Woolley

An evening with Laphroaig’s Dan Woolley

Posted by: Nick

Laphroaig Dinner 1

Dan Woolley only drinks whisky. Not beer, not wine, not vodka. Not even crème de menthe. Some would say he’s obsessed – himself included. His wife made him choose between her and whisky. He’s happily single now.

There is one whisky, however, that he obsesses over above all others: Laphroaig. He is one of the top brand ambassadors for Islay’s peated behemoth and I count myself enormously lucky to have spent an evening in his company as he talked us through seven (yes! Seven!) different drams of Laphroaig. While the majority of guests were enamoured by the smoky sensations in their glasses, not everyone was convinced. This is a fact Laphroaig have not only come to terms with but embraced, forming the theme of the dinner: Opinions. As Dan said: “if we all liked the same thing we’d all be drinking vodka lime and soda and I’d have killed myself a long time ago.”

Laphroaig Dinner 2

The Central in Devonport put on a fabulous event with many amazing courses all created from local ingredients. In particular the natural Spring Bay oysters went down a treat – particularly with a dash of Laphroaig Select cask dribbled on top.

The Select Cask was up first – an entry level for sure – but while sipping it I learned about the fascinating range of casks that went into creating it. A Whisky Waffle favourite was up next, the Quarter Cask, a whisky which spends the final nine months of its gestation in 100L barrels like a chain smoking baby.

Laphroaig Dinner 3

It wouldn’t be a Laphroaig night without the highest selling peated whisky on the planet: the 10 Year Old. Made to an “old family recipe” it packed the required peaty punch and is the ever faithful “backbone” of the Laphroaig flavour. Next up was Dan’s favourite, the Triple Wood. It was sweeter and fruitier than those that went before thanks to two years spent in Spanish Oloroso barrels.

Dan then laid down the Lore, a dram he described as their most ambitious whisky yet. Distillery manager John Campbell attempted to create a bottle of Laphroaig that tasted like what was offered 200 years ago. I can’t vouch for its accuracy, but it was certainly one of the tastiest and smokiest of the night. In the words of Dan, “it makes Port Ellen taste like Johnny Walker Red”.

Laphroaig Dinner 4

The final two drops were particularly special – made even more so by the lack of availability worldwide. Drinking the 18 Year Old and 25 Year Old was a weird experience as by this end of the night my palate had stopped noticing the peat in each dram and I was discovering subtle and nuanced flavours underneath. The 18 was lighter and mysterious, like chasing a nymph through an enchanted wood. The 25 was a Laphroaig dessert whisky – strawberries, white chocolate, whipped cream and other naughty indulgences. The peat was hidden away at the back of the palate and made me wish I could repeat the tasting the next day but in reverse order.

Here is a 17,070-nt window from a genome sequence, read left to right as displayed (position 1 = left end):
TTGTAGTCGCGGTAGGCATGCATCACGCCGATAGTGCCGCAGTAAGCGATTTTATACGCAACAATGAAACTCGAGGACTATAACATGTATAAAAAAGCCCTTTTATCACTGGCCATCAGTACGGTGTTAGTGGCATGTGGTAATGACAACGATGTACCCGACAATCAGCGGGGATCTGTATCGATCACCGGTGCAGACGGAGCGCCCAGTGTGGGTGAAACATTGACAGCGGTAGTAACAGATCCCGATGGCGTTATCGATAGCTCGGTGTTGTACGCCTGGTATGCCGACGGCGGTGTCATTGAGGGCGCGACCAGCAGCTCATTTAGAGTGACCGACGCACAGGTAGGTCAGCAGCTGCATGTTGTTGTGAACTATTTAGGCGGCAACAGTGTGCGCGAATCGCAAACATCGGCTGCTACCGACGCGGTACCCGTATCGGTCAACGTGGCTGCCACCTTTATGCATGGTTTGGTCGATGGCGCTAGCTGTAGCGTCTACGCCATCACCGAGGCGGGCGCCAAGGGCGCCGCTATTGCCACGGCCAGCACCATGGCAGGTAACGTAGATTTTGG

The night concluded in a truly memorable fashion, as every participant in the dinner was presented with a customised Laphroaig bottle to take away. Mine was particularly appropriate considering the tasting notes found within this very article. Dan graciously added his signature to the unique bottle, along with this piece of wisdom: “Do you know what the best whisky in the world is? Free whisky.”

Laphroaig Dinner 5

It was an educational and enjoyable evening, capped with a rousing toast which I can’t help but repeat: “LONG LIVE LAPHROAIG!”

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The Fault in our Stars: an explanation of the whisky waffle rating system

Posted by: Nick and Ted

Waffle Selfie

Nick: Roll the dice, Ted! We need to come up with a score for the Glenfiddich 12!

Depending on what you’re after, whisky rankings can be a help or a hindrance. Some reviewers have highly thought out and complex ratings systems, whereas others tend towards simplistic and arbitrary methods, preferring to spend more time drinking the stuff than doing the maths.

Whisky Waffle fall squarely into the latter category, struggling to count any further than five after a couple of drams. Thus we award any whisky we review a rating of one to five stars. We don’t even bother with half stars, because, after all, that’s just a sneaky way of scoring out of ten isn’t it?

So keeping it simple is all well and good, but what does each score actually mean?

★ One star sounds bad… and that’s because it is. There are very few whiskies with zero redeeming qualities, but every now and then one rears its ugly head. Try it once and then never again.

★★ Two stars is in no way bad. But nor is it good, either. These are perfectly drinkable whiskies that for some reason have disappointed us, or left us underwhelmed. Try it once, and then try it again to be sure.

★★★ Three stars is our most complex category. Everything within this zone is good, however some just creep over the line whereas others are bordering on greatness. To work out which – well, you’ll just have to read the review! We would happily have a dram of one of these any day of the week (twice on Fridays!).

★★★★ Four stars are whiskies both literally and figuratively top shelf. These are the drops that have an x-factor, something that makes them stand out from the pack. They’d be a fine addition to anyone’s collection.

★★★★★ Five stars is probably the most subjective category for us. Obviously they’re all superlative whiskies in their own right, but often they might hold extra significance for us. These are whiskies that make all five stars align in the heavens.

For those who are interested, we created a page listing all our reviews by their score. You can check it out here.